Let's get to the bottom of this whole 'Haze Craze' 

Hazy beers have exploded in popularity, and are the focus of WVBF's Master Crafters event on Sept. 13

click to enlarge WWW.SHUTTERSTOCK.COM - ALL IN A HAZE WORK Hazy beers have become so de rigeur that it's rare to find a craft brewery in B.C. without at least one on its roster these days.
  • www.shutterstock.com
  • ALL IN A HAZE WORK Hazy beers have become so de rigeur that it's rare to find a craft brewery in B.C. without at least one on its roster these days.

If the past few years are any indication, it's safe to say the future of craft beer in B.C. is looking hazy.

Virtually every brewery around counts at least one hazy beer on its roster these days. These typically fruity, fragrant beers have earned the nod of approval from drinkers looking for a flavourful brew that dials back the bitterness.

"Out of eight beers, we try to keep one or two as a hazy beer now. Effectively, it's driving sales," said Kevin Winter, co-founder of Coast Mountain Brewing in Function Junction. "They're very popular, man, and have taken over. Breweries are entirely built on hazy beers these days."

Coming out of New England more than a decade ago, hazy beers gained popularity thanks in part to their seasonal scarcity. The suspended yeast and vegetal matter, which adds flavour, means that hazy IPAs, in particular, generally have a limited shelf life.

"Basically you're just trying to get as much protein and polyphenols in the beer as possible. That's actually what creates the haze," said James Walsh, brewer at Coast Mountain.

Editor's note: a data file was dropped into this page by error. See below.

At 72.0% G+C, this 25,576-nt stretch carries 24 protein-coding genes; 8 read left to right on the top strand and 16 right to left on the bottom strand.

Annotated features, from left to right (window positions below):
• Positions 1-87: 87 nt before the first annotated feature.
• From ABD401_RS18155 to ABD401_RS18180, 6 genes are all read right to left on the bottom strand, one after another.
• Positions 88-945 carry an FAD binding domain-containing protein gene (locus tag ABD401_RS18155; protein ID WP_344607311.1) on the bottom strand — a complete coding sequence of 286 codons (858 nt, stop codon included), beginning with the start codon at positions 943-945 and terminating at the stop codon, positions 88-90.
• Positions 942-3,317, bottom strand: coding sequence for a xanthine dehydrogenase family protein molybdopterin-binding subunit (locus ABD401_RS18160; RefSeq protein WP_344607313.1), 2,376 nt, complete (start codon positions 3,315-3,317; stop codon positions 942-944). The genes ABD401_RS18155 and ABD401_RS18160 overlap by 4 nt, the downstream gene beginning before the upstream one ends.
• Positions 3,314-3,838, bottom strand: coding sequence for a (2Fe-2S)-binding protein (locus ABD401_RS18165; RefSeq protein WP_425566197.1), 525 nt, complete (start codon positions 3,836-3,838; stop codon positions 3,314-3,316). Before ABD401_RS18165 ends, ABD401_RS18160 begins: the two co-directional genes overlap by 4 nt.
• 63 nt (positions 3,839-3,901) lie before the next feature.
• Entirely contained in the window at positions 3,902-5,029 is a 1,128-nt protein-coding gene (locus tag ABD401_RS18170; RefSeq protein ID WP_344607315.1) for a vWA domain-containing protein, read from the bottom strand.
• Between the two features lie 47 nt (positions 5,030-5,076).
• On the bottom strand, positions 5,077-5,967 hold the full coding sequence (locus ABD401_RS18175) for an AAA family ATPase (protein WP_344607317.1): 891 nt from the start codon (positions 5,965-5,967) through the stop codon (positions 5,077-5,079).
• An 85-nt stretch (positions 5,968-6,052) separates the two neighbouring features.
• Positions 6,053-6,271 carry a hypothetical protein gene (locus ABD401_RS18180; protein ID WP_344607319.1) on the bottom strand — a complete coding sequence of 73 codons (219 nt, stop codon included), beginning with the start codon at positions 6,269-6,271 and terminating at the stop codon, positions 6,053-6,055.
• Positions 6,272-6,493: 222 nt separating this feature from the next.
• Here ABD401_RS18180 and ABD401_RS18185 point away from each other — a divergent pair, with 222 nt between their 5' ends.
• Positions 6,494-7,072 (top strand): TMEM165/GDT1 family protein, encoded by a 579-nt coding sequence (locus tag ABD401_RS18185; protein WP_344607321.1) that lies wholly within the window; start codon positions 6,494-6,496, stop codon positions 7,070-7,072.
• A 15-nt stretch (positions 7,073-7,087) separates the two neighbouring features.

Typically using Australian or New Zealand hops, the flavour profile of the average hazy tends to skew towards the tropical, with big citrus notes. "A lot of the new hops, you get papaya, grapefruit and lemon-lime instead of those more English varietals," Walsh explained.

Walsh believes the current haze craze is at least partially to do with the "IBU arms race" of the past few years, with brewers trying to out-bitter each other at every turn.

"There were so many people out there who, when you said the word IPA, they would cringe. They just immediately say, 'I don't like IPAs.' And they always tend to say that they don't like hoppy beers," Walsh added. "They assume that hoppy means bitter, which is clearly not the case in the haze craze. The haze craze helps showcase that and [drinkers] are getting to discover all these flavours you get from hops but without that intimidating bitterness that takes multiple beers to train your palate to enjoy."

The ubiquity of hazy beers has also brought new drinkers into the fold, especially the younger demographic, always on the hunt for the latest trend in a constantly evolving industry, posited Winter.

"These beers are brewed primarily with virtually no bitterness, so I think it has spawned a new drinking customer," he said. "The young kids these days always want to do something different, and a hazy beer, when you look at the thing, it doesn't make any sense. You're like, 'What? Why? I should be able to see through this beer.'"

The hazy boom will be on full display at the Longhorn on Friday, Sept. 13 at 7:30 p.m. at Master Crafters: Haze Craze, a battle of the brews that is judged by blind taste test, part of the Whistler Village Beer Festival.

"It's just a really even playing field," said Brittia Thompson, marketing manager for festival producer Gibbons Whistler. "You don't have the fancy branding, you don't have the name. You're relying on taste and the quality of your product alone."

Tickets are $30, available at showpass.com/master-crafters-haze-craze.

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